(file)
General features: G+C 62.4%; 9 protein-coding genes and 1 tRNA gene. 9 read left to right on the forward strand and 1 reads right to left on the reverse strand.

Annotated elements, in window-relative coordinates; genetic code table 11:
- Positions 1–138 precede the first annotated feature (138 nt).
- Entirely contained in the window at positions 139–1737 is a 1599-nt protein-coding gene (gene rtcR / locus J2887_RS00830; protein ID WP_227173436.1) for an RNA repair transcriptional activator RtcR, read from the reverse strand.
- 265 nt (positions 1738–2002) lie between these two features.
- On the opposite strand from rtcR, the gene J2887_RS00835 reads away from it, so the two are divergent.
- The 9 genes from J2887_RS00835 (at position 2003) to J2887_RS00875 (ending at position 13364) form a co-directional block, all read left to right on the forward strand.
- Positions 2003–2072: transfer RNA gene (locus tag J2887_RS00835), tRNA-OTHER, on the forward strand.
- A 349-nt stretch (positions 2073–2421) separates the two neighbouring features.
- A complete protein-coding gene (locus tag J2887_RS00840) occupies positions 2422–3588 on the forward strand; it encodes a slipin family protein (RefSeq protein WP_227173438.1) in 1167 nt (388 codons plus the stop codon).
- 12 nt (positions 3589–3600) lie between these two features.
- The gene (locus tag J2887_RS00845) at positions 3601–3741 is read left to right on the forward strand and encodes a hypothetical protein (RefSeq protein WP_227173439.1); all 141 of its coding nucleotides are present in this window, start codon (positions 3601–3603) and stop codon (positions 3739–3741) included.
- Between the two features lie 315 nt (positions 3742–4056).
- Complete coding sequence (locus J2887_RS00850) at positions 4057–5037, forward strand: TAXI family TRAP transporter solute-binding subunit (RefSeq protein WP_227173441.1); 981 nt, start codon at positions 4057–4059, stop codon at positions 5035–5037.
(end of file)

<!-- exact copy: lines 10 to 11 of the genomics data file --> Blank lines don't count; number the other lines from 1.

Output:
- A complete protein-coding gene (locus tag J2887_RS00840) occupies positions 2422–3588 on the forward strand; it encodes a slipin family protein (RefSeq protein WP_227173438.1) in 1167 nt (388 codons plus the stop codon).
- 12 nt (positions 3589–3600) lie between these two features.